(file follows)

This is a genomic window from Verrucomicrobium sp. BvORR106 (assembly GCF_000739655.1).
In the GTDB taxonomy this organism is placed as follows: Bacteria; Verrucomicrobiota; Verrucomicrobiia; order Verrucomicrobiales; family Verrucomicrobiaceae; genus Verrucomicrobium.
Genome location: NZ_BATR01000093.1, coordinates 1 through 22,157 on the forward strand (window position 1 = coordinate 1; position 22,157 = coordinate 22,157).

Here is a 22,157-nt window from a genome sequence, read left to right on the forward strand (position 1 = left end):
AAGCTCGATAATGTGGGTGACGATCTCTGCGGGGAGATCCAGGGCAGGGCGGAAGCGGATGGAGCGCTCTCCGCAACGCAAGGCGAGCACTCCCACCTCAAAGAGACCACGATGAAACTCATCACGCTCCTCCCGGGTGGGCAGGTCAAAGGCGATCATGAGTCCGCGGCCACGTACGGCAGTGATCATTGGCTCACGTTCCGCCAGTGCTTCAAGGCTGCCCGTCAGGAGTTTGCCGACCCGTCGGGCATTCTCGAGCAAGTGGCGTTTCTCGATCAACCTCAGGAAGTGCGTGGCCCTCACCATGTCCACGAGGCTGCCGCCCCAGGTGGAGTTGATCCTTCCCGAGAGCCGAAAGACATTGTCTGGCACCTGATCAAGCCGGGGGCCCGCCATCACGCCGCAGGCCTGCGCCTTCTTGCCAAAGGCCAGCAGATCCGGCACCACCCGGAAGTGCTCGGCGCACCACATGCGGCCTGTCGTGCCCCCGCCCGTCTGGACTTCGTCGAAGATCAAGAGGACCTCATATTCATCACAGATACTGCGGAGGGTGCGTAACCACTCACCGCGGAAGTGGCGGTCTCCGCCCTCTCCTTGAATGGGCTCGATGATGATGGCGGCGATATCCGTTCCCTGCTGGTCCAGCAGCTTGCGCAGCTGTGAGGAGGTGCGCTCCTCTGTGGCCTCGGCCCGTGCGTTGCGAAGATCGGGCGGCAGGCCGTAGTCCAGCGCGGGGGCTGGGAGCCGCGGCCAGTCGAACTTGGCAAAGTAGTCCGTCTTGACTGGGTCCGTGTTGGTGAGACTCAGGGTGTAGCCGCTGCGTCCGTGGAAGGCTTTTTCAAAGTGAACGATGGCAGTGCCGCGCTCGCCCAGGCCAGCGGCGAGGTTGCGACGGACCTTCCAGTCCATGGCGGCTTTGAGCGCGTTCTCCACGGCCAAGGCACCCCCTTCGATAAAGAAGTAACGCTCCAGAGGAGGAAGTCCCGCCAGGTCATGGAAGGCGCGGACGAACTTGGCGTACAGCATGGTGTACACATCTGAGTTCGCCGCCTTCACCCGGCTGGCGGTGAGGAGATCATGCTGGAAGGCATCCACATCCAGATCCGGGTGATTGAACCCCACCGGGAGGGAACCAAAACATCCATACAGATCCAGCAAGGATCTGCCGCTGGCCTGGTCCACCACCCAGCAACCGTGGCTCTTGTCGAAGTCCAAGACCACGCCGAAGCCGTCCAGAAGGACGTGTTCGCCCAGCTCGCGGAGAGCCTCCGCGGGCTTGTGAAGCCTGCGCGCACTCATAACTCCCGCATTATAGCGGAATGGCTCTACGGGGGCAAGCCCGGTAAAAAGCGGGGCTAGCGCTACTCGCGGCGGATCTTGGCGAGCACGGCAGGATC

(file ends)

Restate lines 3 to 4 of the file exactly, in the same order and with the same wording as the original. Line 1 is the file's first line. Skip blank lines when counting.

Genome location: NZ_BATR01000093.1, coordinates 1 through 22,157 on the forward strand (window position 1 = coordinate 1; position 22,157 = coordinate 22,157).

Here is a 22,157-nt window from a genome sequence, read left to right on the forward strand (position 1 = left end):